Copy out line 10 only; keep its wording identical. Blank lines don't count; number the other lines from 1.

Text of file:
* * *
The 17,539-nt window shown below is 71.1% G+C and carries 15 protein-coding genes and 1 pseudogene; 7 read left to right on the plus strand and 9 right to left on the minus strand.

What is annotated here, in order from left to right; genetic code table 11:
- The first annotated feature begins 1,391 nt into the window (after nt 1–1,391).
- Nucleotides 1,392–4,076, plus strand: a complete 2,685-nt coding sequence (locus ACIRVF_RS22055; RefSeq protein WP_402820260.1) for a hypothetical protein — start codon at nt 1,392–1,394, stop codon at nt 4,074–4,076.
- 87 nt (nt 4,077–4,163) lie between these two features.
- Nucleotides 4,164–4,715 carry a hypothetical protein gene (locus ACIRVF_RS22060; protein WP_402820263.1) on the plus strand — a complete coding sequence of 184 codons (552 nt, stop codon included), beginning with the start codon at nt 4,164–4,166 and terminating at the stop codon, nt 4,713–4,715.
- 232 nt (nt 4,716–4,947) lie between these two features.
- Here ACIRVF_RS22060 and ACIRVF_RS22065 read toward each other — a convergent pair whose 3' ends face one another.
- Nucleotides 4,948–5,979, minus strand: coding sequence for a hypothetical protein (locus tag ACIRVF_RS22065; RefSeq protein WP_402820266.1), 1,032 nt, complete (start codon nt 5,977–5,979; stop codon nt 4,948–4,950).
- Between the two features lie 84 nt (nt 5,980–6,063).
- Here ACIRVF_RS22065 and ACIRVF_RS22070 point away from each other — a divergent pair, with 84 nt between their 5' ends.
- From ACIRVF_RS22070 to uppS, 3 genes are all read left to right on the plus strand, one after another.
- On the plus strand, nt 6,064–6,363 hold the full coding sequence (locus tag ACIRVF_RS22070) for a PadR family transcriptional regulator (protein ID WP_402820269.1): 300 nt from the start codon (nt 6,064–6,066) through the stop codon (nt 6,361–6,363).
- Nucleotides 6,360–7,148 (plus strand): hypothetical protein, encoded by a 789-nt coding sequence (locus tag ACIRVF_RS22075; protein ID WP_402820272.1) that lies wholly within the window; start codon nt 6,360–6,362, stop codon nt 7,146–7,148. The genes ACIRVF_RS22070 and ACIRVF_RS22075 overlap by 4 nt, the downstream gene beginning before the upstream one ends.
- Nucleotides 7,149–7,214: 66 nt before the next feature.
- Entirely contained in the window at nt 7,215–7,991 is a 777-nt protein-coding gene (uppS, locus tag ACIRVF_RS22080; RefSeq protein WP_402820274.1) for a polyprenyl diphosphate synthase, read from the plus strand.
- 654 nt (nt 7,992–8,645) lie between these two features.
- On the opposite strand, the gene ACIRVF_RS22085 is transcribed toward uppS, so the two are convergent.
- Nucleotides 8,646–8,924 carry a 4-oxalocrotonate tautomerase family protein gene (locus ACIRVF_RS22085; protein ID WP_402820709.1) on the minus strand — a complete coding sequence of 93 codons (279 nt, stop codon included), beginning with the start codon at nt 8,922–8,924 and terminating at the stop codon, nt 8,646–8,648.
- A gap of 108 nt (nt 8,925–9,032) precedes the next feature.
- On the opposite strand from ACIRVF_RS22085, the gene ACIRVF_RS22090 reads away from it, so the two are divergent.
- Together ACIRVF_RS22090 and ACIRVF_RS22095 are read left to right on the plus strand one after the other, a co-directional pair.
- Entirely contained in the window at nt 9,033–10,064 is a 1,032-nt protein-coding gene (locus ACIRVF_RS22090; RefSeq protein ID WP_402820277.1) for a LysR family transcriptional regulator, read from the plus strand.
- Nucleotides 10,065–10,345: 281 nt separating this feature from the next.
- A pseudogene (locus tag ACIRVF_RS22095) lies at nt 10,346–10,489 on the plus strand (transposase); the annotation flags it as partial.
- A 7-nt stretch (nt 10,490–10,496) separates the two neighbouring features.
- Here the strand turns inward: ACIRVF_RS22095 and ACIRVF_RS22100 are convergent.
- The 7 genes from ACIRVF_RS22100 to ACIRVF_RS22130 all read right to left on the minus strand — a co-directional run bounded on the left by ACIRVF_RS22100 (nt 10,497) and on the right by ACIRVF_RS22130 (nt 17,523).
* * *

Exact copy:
- Between the two features lie 84 nt (nt 5,980–6,063).